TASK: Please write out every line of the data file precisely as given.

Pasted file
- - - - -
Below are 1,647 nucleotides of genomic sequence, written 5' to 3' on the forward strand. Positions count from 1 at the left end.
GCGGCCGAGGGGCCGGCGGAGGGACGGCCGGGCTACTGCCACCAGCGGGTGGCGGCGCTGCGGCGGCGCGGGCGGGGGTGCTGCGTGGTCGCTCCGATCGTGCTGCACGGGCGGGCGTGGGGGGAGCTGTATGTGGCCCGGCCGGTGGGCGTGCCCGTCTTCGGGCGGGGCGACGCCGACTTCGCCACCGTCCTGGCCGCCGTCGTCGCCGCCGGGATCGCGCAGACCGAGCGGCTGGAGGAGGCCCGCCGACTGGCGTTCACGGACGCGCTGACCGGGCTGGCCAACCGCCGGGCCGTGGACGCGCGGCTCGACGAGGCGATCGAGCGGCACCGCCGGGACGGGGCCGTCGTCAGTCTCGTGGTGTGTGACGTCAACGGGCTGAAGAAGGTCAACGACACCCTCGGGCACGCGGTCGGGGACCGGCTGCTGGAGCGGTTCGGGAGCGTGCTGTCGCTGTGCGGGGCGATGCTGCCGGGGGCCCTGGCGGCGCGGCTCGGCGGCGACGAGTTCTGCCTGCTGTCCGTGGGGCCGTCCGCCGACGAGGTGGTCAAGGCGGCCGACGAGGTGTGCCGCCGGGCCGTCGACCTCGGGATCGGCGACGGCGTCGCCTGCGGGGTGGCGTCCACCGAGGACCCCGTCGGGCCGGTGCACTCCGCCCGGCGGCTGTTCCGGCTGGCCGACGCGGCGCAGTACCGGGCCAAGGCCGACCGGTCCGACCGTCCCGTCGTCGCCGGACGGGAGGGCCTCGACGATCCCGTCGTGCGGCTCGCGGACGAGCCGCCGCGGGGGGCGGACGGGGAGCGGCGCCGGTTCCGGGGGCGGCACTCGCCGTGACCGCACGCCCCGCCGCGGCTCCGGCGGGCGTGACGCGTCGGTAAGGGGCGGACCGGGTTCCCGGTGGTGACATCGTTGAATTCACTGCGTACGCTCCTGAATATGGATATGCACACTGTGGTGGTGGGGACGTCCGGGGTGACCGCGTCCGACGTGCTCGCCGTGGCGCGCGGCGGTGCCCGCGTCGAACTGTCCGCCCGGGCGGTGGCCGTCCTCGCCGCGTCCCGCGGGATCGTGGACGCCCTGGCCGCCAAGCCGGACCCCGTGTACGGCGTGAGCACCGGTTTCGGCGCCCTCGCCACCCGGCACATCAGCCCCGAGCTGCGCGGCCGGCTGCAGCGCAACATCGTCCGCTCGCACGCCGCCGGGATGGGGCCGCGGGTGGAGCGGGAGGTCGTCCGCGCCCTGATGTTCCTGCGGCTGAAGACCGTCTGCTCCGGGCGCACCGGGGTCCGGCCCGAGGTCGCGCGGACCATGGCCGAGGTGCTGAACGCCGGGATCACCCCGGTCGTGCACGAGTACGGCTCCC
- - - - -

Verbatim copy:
Below are 1,647 nucleotides of genomic sequence, written 5' to 3' on the forward strand. Positions count from 1 at the left end.
GCGGCCGAGGGGCCGGCGGAGGGACGGCCGGGCTACTGCCACCAGCGGGTGGCGGCGCTGCGGCGGCGCGGGCGGGGGTGCTGCGTGGTCGCTCCGATCGTGCTGCACGGGCGGGCGTGGGGGGAGCTGTATGTGGCCCGGCCGGTGGGCGTGCCCGTCTTCGGGCGGGGCGACGCCGACTTCGCCACCGTCCTGGCCGCCGTCGTCGCCGCCGGGATCGCGCAGACCGAGCGGCTGGAGGAGGCCCGCCGACTGGCGTTCACGGACGCGCTGACCGGGCTGGCCAACCGCCGGGCCGTGGACGCGCGGCTCGACGAGGCGATCGAGCGGCACCGCCGGGACGGGGCCGTCGTCAGTCTCGTGGTGTGTGACGTCAACGGGCTGAAGAAGGTCAACGACACCCTCGGGCACGCGGTCGGGGACCGGCTGCTGGAGCGGTTCGGGAGCGTGCTGTCGCTGTGCGGGGCGATGCTGCCGGGGGCCCTGGCGGCGCGGCTCGGCGGCGACGAGTTCTGCCTGCTGTCCGTGGGGCCGTCCGCCGACGAGGTGGTCAAGGCGGCCGACGAGGTGTGCCGCCGGGCCGTCGACCTCGGGATCGGCGACGGCGTCGCCTGCGGGGTGGCGTCCACCGAGGACCCCGTCGGGCCGGTGCACTCCGCCCGGCGGCTGTTCCGGCTGGCCGACGCGGCGCAGTACCGGGCCAAGGCCGACCGGTCCGACCGTCCCGTCGTCGCCGGACGGGAGGGCCTCGACGATCCCGTCGTGCGGCTCGCGGACGAGCCGCCGCGGGGGGCGGACGGGGAGCGGCGCCGGTTCCGGGGGCGGCACTCGCCGTGACCGCACGCCCCGCCGCGGCTCCGGCGGGCGTGACGCGTCGGTAAGGGGCGGACCGGGTTCCCGGTGGTGACATCGTTGAATTCACTGCGTACGCTCCTGAATATGGATATGCACACTGTGGTGGTGGGGACGTCCGGGGTGACCGCGTCCGACGTGCTCGCCGTGGCGCGCGGCGGTGCCCGCGTCGAACTGTCCGCCCGGGCGGTGGCCGTCCTCGCCGCGTCCCGCGGGATCGTGGACGCCCTGGCCGCCAAGCCGGACCCCGTGTACGGCGTGAGCACCGGTTTCGGCGCCCTCGCCACCCGGCACATCAGCCCCGAGCTGCGCGGCCGGCTGCAGCGCAACATCGTCCGCTCGCACGCCGCCGGGATGGGGCCGCGGGTGGAGCGGGAGGTCGTCCGCGCCCTGATGTTCCTGCGGCTGAAGACCGTCTGCTCCGGGCGCACCGGGGTCCGGCCCGAGGTCGCGCGGACCATGGCCGAGGTGCTGAACGCCGGGATCACCCCGGTCGTGCACGAGTACGGCTCCC